Figure 2

This is especially important for communities like Cincinnati, where many of these risk factors are nearly double the national rate.

Figure 3

Thus, based on our findings, our study recommends the following actions:
1. Expand access to high-quality preschool programs to all children
2. Prioritize to reach those most in need, such as children living in poverty
3. Assure high-quality preschools and teachers through adherence to preschool program and training features that research has proven to be successful
4. Utilize a trauma-informed approach to discipline that incorporates an understanding of the source of the behavior problem, in preschool and beyond, rather than zero tolerance policies such as suspensions and expulsions
5. Assure that high-quality preschools are geographically distributed throughout the city

This Health Impact Assessment was produced in partnership with our Advisory Committee members from Cincinnati Children’s Hospital, StrivePartnership, Interact for Health, Mercy Health, and United Way’s Success by 6.

Analysis: ‘Willful Defiance’ School Suspensions Have Health Impacts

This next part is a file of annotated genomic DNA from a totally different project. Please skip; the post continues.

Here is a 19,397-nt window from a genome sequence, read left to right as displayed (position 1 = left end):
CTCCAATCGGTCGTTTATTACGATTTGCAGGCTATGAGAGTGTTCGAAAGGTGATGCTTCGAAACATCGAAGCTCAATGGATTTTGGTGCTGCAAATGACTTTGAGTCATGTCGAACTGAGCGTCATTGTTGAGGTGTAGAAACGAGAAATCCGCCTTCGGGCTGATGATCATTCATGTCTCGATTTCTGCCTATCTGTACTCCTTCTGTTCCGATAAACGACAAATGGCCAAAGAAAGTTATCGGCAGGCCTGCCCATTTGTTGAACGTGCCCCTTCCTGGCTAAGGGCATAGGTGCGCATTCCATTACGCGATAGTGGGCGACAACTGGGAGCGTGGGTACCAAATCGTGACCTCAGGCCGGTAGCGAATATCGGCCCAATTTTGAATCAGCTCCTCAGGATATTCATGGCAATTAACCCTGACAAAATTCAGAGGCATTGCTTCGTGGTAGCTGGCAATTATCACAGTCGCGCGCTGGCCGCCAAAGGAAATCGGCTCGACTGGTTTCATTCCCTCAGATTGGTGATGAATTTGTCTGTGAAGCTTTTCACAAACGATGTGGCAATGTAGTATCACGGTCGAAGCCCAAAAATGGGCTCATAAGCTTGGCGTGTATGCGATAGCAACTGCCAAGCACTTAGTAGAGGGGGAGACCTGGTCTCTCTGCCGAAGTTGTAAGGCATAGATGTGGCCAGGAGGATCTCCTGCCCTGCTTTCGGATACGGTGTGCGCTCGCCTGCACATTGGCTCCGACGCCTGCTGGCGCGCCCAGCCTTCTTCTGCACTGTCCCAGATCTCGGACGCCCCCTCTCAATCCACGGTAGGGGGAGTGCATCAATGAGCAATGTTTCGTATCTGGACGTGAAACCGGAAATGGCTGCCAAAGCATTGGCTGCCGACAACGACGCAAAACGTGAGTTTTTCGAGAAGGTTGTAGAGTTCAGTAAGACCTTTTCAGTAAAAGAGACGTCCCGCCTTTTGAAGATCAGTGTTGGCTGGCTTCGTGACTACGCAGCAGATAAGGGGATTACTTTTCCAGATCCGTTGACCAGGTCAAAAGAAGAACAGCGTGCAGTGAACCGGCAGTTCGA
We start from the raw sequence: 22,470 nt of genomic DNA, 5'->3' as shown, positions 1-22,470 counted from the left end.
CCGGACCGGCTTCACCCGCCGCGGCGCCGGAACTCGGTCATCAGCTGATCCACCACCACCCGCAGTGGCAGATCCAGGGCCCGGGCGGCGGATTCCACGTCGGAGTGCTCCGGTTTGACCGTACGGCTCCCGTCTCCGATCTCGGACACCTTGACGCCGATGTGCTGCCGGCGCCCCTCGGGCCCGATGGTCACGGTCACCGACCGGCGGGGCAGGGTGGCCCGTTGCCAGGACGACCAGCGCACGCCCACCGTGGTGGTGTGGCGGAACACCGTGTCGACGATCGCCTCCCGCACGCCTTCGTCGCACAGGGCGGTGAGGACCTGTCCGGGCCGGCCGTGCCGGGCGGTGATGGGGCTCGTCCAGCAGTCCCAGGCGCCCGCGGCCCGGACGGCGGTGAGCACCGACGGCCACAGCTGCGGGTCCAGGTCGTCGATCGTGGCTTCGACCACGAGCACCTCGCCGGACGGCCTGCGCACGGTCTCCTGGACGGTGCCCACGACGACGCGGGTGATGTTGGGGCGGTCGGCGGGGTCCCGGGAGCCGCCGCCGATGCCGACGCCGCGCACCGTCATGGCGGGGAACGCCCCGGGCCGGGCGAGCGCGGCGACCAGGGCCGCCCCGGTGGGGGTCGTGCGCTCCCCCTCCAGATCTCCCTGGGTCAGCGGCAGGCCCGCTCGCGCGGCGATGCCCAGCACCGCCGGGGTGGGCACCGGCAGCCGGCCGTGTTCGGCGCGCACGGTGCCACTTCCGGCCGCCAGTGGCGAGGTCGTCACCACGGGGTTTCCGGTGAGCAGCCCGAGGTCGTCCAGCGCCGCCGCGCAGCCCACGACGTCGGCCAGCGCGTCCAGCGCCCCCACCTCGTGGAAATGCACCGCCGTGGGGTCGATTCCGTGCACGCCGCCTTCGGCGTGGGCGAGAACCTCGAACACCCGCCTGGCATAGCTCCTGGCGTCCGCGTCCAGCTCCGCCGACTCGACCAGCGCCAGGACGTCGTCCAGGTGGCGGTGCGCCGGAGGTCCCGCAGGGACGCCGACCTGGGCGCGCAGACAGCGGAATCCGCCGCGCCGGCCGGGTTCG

We are re-posting an April 29, 2014 Reportingonhealth.org blog by Celia Harris.

In the 2012-13 school year, almost 260,000 student suspensions in California public schools — more than 40 percent of the total — were for “willful defiance” of authority. Willful defiance was the single most common reason for suspension and more students were suspended for willful defiance than for drugs, weapons and violence combined. Read more…


The Sequester: A Public Health Nightmare Waiting to Happen

The impacts of the budget sequester – the across-the-board spending cuts imposed when Congress and President Obama couldn’t come to agreement about how to reduce the deficit – hit home last week, when furloughs at the Federal Aviation Administration caused flight delays around the country. Cutbacks in air traffic control could have meant serious concerns for safe travel. Planes could have crashed, with loss of life more horrifying that an epidemic.